If you haven't been following the debate over health care reform closely, you might have missed something interesting. There is a consensus building over how to pay for health care reform. It doesn't appear in the Democrats' Senate health care reform plan. It doesn't appear in the Democrats' House health care reform plan. But you can find it almost everywhere else: from the editorial page of the Wall Street Journal to the front runners of the liberal blogosphere. What is it?
The idea is to tax employer-provided health care. Its advocates are diverse and numerous, enough to make for a truly memorable cocktail party: John McCain proposed it on the campaign trail; the Wall Street Journal Editorial Page just endorsed it; liberal bloggers Ezra Klein, Jonathan Cohn, Matthew Yglesias, and Conor Clarke have all endorsed it; Democratic Senators Max Baucus and Ron Wyden are digging it, and so are many Republican electeds in Washington.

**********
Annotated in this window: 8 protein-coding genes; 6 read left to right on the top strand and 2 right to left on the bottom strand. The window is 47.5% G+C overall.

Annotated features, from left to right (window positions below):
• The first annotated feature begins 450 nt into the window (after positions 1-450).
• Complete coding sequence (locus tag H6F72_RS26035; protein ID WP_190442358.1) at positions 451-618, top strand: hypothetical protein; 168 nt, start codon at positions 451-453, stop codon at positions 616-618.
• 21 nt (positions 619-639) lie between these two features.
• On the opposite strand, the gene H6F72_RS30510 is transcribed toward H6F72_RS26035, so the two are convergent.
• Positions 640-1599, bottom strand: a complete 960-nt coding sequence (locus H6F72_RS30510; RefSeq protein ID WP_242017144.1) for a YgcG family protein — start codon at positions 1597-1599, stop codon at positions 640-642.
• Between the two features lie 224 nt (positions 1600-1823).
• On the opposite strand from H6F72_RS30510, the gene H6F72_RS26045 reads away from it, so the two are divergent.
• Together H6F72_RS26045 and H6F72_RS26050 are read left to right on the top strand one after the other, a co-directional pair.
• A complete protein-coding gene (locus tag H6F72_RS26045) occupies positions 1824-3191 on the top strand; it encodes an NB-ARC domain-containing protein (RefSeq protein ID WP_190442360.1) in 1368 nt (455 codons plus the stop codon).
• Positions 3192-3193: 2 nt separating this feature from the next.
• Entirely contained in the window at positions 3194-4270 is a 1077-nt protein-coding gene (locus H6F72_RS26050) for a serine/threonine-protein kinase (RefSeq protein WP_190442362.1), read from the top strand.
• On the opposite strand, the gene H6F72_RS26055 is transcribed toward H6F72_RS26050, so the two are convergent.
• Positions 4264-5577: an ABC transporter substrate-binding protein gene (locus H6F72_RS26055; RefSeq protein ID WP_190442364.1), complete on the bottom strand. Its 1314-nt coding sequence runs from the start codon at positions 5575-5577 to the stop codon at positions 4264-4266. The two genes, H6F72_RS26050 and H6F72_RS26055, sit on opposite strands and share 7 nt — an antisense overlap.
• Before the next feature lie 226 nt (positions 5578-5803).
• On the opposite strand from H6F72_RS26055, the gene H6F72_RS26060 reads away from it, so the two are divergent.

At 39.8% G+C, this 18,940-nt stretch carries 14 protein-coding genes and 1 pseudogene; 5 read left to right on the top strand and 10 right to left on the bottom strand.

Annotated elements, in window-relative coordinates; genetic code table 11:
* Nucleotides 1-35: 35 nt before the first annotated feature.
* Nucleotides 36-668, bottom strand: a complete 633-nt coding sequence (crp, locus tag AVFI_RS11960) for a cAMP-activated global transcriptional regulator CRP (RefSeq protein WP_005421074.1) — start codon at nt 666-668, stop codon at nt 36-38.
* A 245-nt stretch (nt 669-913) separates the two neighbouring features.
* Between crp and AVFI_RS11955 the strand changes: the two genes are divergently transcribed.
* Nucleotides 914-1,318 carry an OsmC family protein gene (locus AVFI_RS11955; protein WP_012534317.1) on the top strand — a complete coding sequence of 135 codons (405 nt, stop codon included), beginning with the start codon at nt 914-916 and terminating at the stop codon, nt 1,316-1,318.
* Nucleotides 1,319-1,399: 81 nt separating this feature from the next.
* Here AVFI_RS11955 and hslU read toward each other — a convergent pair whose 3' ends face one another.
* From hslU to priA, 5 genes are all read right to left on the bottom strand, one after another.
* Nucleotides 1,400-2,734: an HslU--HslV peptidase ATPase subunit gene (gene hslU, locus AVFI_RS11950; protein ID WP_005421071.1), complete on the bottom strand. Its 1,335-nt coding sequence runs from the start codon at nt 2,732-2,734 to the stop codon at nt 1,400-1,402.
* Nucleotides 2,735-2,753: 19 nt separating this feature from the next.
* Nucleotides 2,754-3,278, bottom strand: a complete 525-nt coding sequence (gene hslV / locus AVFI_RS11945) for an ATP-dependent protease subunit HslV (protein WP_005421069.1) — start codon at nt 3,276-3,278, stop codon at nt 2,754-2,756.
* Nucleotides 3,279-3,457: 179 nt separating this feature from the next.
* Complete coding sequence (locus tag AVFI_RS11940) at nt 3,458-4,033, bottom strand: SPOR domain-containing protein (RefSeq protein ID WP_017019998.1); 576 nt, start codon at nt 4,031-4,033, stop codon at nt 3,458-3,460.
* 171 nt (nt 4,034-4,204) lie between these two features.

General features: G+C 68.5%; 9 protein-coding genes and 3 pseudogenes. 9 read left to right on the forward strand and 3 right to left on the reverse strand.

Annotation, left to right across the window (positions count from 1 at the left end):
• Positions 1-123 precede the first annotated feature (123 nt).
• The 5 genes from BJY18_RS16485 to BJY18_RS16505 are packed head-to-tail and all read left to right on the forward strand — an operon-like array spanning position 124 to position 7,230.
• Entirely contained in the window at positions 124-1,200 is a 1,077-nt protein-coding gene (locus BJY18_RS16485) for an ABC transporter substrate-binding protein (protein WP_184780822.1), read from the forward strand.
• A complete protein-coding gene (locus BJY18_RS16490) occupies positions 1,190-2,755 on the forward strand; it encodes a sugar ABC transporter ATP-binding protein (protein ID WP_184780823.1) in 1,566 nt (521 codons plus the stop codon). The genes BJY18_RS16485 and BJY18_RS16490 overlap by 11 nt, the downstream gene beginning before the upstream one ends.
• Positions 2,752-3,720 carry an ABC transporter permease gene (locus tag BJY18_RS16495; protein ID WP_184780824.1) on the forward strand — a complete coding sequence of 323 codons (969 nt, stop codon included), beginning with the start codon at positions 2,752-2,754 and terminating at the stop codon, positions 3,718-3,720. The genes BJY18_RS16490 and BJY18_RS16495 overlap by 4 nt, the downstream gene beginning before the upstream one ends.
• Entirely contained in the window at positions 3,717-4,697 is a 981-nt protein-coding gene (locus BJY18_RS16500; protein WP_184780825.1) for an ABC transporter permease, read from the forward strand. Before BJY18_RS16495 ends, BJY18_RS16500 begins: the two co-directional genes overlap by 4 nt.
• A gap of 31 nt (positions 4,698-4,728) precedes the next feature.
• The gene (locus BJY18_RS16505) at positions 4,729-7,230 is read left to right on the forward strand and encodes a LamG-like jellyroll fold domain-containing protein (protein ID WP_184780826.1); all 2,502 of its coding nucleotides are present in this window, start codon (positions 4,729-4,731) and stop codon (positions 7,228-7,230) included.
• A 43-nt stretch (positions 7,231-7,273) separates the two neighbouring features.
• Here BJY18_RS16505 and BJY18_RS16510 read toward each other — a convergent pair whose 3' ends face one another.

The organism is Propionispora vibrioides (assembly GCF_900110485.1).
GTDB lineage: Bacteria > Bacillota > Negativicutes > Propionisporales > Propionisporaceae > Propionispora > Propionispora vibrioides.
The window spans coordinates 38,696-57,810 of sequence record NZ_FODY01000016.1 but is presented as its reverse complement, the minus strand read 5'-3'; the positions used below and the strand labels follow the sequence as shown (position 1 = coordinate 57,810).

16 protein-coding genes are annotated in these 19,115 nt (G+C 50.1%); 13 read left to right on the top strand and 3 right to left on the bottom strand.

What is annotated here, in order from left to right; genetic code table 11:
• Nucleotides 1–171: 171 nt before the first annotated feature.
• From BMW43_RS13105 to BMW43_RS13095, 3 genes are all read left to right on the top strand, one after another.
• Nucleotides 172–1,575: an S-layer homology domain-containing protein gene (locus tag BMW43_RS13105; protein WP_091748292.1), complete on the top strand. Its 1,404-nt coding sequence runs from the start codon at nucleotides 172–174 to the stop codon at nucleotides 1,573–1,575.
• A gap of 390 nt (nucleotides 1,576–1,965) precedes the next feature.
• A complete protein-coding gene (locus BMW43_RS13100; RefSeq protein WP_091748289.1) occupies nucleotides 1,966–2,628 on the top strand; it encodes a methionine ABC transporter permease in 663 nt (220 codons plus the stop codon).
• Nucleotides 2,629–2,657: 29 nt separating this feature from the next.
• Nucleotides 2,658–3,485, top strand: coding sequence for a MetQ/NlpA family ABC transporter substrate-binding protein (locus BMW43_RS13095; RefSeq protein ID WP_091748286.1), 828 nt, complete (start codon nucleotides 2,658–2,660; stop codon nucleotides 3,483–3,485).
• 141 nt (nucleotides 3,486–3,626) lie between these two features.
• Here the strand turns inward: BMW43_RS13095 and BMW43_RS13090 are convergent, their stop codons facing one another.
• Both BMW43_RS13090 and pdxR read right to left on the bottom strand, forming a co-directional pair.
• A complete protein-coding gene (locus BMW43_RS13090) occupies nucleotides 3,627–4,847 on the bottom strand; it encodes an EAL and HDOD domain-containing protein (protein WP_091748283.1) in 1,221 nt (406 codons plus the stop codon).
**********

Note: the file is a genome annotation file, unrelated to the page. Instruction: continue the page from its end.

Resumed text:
So why isn't Obama calling up Chris Dodd every morning at 5:00AM to ask him if he's written this clause into the latest bill yet? The answer is short -- the unions hate it, and Sen. Harry Reid has ruled it out -- but to understand their antagonism, let's review what exactly it means to tax employer-provided health care.